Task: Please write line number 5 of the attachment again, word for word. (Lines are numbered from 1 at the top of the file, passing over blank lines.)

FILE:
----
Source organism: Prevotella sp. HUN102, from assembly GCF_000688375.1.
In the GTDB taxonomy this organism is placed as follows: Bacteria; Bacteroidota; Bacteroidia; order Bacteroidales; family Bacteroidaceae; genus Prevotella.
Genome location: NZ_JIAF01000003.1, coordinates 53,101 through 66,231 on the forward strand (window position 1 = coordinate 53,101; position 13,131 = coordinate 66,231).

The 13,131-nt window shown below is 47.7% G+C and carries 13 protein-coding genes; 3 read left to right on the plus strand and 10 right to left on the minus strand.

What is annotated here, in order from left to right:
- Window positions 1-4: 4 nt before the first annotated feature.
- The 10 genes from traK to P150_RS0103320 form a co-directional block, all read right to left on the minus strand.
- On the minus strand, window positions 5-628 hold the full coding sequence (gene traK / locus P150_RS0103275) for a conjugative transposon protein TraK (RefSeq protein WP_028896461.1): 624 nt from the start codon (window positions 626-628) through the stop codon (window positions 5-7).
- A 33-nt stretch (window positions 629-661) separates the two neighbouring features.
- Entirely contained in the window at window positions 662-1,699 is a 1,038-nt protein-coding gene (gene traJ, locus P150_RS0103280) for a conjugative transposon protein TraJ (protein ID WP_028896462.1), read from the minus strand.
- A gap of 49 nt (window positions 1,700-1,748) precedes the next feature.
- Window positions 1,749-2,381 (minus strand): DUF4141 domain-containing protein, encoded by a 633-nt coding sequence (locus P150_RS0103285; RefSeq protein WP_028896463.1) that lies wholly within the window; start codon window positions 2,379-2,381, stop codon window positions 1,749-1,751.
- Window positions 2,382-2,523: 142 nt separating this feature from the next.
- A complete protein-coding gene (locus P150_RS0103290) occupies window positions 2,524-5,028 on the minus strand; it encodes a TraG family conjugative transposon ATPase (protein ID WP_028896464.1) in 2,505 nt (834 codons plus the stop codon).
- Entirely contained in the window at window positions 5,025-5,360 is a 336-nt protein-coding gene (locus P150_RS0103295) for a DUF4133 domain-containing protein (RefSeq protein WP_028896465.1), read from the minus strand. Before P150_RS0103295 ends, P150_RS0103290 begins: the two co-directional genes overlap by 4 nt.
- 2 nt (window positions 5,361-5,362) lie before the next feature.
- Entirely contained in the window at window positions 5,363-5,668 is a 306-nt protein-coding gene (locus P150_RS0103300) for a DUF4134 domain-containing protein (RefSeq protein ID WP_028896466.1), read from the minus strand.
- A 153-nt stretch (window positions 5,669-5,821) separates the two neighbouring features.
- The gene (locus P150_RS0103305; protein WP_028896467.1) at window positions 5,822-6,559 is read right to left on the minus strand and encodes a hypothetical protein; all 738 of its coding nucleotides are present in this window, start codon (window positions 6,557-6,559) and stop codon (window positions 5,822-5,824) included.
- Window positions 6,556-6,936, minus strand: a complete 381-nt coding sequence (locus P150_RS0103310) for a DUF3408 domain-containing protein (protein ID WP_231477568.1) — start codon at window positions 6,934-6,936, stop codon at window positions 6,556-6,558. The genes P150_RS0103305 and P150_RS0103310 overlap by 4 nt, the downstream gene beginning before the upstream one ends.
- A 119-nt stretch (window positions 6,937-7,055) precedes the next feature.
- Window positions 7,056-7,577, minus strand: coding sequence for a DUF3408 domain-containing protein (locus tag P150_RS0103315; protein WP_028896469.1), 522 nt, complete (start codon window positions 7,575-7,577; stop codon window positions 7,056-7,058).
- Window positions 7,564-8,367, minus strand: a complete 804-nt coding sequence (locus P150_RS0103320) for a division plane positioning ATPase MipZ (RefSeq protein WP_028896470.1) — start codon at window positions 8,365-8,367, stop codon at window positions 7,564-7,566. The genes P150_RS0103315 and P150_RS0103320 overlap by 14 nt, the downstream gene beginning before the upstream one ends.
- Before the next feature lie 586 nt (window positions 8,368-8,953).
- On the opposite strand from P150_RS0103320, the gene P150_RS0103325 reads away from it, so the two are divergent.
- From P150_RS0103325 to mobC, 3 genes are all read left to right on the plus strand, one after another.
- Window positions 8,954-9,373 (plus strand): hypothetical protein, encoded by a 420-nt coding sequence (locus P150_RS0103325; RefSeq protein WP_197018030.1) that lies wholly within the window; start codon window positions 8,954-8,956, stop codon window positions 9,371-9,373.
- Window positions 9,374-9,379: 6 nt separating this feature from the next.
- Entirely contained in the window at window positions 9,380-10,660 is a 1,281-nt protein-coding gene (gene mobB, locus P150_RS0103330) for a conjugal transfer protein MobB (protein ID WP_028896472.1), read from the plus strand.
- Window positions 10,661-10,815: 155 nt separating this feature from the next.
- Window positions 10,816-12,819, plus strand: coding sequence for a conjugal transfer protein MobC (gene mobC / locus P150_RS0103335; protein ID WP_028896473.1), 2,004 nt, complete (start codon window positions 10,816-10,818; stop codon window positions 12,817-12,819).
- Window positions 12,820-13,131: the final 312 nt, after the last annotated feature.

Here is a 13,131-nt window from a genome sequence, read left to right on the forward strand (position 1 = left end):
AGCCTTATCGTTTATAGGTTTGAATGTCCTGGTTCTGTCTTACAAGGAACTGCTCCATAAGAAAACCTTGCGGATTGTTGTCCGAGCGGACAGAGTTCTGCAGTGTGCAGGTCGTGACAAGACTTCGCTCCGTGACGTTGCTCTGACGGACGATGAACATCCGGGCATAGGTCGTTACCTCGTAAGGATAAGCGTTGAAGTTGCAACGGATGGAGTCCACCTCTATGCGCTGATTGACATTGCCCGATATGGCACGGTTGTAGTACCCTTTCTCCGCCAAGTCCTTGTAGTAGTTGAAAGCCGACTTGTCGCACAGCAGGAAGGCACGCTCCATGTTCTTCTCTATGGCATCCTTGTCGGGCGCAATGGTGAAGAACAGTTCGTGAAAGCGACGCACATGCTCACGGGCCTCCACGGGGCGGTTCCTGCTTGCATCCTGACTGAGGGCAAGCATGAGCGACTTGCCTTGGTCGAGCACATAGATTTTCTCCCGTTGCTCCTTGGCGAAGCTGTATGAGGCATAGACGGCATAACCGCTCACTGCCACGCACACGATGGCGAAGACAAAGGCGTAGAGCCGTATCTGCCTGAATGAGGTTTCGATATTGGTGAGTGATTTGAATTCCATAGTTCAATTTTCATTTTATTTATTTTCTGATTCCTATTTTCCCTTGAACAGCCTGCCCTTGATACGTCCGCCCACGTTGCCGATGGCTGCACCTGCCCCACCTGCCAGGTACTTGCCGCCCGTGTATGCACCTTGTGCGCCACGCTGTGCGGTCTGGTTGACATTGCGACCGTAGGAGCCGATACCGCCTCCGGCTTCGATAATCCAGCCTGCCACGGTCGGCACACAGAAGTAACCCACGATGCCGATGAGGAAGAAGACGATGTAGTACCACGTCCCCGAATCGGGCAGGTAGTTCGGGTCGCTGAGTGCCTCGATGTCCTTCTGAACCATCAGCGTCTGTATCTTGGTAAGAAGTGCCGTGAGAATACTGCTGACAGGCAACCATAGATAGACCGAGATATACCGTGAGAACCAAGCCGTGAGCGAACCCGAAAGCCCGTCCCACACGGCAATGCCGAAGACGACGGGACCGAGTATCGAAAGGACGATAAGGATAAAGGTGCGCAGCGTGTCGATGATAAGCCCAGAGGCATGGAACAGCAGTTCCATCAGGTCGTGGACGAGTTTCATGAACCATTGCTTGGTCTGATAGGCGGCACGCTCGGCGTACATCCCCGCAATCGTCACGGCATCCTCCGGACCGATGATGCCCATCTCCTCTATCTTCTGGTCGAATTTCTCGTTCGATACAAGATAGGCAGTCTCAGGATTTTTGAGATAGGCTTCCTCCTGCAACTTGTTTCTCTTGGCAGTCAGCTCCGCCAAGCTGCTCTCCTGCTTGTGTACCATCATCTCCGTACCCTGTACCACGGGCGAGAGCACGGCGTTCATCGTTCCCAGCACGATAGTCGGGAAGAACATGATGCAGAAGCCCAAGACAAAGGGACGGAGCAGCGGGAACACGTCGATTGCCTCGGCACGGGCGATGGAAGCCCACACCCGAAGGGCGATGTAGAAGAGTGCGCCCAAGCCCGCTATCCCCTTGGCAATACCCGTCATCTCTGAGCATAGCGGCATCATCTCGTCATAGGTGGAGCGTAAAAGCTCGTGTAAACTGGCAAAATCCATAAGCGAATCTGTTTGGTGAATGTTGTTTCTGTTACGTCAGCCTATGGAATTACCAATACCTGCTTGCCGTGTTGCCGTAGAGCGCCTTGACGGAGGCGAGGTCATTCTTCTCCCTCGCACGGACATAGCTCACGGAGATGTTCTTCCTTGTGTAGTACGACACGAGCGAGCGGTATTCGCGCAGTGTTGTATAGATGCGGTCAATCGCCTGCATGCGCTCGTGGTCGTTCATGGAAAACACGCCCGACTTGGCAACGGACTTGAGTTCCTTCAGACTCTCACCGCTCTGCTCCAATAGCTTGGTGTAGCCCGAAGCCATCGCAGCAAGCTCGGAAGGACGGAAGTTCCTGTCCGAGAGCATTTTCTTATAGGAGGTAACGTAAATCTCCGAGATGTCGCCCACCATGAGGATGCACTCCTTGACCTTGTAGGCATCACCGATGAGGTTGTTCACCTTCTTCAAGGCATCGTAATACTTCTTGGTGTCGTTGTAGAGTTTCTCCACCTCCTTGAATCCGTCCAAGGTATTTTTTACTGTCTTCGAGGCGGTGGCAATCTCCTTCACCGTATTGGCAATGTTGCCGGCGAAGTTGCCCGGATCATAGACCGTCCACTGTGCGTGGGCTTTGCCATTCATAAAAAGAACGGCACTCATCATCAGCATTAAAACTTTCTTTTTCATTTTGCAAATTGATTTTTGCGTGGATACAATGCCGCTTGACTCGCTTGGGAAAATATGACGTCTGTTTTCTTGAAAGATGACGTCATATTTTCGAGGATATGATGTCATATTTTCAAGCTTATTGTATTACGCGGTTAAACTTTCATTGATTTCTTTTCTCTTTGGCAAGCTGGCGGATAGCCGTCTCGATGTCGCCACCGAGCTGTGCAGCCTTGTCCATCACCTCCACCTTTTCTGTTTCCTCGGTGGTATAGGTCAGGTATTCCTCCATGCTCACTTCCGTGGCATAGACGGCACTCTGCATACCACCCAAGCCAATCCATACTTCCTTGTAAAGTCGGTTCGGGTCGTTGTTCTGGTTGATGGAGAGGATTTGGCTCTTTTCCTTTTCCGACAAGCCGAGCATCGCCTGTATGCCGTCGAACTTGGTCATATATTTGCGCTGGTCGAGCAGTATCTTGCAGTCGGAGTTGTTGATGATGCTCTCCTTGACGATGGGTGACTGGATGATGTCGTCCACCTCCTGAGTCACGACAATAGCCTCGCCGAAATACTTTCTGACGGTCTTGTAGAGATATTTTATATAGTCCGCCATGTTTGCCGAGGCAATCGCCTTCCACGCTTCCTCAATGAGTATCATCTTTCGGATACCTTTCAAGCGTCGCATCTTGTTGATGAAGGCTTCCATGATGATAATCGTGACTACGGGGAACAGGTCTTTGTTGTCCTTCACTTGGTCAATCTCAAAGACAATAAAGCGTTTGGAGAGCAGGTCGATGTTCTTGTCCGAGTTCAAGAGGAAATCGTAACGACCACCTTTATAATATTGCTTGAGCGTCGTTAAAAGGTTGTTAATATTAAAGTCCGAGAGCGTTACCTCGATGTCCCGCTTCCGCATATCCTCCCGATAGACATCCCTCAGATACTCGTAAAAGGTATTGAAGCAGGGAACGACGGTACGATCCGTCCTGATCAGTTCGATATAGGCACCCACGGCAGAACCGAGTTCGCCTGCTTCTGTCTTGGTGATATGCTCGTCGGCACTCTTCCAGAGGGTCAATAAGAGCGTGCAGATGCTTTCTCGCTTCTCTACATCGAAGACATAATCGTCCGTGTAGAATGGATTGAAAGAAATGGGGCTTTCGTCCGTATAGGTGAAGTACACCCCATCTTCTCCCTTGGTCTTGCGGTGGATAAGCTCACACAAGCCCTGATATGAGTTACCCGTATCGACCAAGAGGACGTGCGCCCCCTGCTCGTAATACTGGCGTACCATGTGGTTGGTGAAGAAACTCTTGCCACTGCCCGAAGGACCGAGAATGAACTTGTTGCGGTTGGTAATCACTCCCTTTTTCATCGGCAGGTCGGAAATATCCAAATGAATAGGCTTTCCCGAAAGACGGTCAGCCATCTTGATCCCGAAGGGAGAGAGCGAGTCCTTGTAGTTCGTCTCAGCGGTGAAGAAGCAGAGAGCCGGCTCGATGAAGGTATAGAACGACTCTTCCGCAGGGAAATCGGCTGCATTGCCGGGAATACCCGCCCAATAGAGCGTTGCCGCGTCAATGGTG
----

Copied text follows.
What is annotated here, in order from left to right: